Tactics and Tests of Patience
“Difficult people are the greatest teachers” – Pema Chödrön, American Tibetan Buddhist
Yeah, but that doesn’t mean we go out looking for them. Yet all too often they seem to have a way of finding us.
By and large, most people whom you encounter throughout your day are the fairly decent and reasonable sort. If we treat them as we ourselves would like to be treated, we will get along rather well. Most of us just want to be heard, appreciated for our hard work, and shown respect. When there is a conflict, ideally we will listen to one another, learn the other’s perspective, find common ground, and work together towards a mutually beneficial solution.
Of course, it doesn’t always work that way. Sometimes people are difficult, if not downright impossible, to work with. So how do we best handle them, especially if in a work situation we have no other choice? There are a number of options, depending on the circumstances.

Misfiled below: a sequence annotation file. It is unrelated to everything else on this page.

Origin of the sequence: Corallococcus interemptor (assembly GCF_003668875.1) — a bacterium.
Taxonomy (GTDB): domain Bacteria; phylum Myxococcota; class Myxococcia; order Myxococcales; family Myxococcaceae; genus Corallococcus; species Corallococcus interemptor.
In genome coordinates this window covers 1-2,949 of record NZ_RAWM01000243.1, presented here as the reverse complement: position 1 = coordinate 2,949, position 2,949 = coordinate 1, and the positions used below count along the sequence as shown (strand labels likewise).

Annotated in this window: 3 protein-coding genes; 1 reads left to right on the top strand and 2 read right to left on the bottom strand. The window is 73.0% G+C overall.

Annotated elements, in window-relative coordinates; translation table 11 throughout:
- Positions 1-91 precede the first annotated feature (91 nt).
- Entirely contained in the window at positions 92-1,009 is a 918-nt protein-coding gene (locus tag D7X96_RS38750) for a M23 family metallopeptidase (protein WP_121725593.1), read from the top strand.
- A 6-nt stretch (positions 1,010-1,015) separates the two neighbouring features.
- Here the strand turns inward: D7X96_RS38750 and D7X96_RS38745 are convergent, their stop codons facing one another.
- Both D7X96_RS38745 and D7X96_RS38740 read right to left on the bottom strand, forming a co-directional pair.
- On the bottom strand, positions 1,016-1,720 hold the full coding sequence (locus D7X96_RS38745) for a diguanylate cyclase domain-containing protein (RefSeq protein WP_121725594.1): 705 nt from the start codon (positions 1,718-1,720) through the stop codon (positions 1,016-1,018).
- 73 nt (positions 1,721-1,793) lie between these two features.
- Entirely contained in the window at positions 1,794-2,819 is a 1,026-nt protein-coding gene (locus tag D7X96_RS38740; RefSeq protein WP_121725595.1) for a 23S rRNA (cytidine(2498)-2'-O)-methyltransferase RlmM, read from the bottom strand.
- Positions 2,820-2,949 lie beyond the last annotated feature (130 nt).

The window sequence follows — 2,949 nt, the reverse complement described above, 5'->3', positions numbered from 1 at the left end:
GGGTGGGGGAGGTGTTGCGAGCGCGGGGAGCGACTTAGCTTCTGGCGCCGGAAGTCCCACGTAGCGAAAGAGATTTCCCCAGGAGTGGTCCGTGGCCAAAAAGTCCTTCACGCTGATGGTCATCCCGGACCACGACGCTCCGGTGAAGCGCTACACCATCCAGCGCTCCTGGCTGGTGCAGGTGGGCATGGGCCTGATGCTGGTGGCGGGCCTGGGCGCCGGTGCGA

But first, ask ourselves WHY are they difficult? Could it be due to stress or illness? If so, hopefully their situation is temporary and can be resolved with understanding and a little bit of time. With some, however, it could just be the person’s inherent nature to be contrary and uncooperative, in which case what you experience is what you’re always going to get - and it’s probably not going to change any time soon.
There are a number of tactics you can use when dealing with a difficult person. First and foremost, start with yourself. Yes, self-discipline can go a long away if the combative individual is looking to start an argument.